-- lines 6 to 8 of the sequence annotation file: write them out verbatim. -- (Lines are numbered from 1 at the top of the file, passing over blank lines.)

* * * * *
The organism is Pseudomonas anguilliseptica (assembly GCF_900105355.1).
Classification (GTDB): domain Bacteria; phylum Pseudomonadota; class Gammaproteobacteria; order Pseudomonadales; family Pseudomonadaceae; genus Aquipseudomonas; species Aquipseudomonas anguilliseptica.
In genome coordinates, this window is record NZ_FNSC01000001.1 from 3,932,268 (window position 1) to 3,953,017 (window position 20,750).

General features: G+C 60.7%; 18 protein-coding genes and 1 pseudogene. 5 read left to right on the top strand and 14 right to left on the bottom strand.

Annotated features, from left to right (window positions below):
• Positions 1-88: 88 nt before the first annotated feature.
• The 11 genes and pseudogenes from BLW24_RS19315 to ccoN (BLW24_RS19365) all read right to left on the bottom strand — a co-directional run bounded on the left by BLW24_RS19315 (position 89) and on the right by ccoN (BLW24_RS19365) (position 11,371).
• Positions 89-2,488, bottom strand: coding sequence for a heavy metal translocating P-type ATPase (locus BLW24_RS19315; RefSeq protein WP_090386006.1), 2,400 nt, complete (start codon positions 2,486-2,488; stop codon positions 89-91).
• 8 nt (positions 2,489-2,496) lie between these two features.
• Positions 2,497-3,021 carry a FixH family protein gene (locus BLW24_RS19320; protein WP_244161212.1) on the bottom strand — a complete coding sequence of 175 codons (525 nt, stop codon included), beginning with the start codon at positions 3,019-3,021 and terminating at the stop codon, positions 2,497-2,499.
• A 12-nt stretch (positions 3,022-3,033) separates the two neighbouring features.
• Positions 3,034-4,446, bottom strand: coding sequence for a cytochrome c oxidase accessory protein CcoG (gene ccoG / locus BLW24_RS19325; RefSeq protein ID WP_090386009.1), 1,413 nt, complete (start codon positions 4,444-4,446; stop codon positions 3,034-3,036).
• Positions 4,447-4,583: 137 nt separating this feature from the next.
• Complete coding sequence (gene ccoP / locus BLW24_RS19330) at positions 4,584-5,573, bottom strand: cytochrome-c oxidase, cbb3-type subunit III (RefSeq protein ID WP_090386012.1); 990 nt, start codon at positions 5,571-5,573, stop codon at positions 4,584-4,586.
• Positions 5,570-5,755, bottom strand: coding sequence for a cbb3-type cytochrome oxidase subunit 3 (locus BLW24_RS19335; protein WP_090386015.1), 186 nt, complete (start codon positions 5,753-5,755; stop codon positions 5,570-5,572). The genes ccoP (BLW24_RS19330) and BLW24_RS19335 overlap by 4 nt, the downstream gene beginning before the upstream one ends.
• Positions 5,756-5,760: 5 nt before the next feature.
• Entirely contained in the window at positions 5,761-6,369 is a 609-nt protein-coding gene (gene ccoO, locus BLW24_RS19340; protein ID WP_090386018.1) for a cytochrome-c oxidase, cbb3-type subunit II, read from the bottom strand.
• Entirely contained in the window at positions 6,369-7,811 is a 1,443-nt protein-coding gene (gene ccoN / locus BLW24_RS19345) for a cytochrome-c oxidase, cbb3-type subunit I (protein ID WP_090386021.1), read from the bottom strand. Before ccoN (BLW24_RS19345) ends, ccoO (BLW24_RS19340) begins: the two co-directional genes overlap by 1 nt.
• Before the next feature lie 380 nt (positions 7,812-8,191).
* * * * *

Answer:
• Positions 1-88: 88 nt before the first annotated feature.
• The 11 genes and pseudogenes from BLW24_RS19315 to ccoN (BLW24_RS19365) all read right to left on the bottom strand — a co-directional run bounded on the left by BLW24_RS19315 (position 89) and on the right by ccoN (BLW24_RS19365) (position 11,371).
• Positions 89-2,488, bottom strand: coding sequence for a heavy metal translocating P-type ATPase (locus BLW24_RS19315; RefSeq protein WP_090386006.1), 2,400 nt, complete (start codon positions 2,486-2,488; stop codon positions 89-91).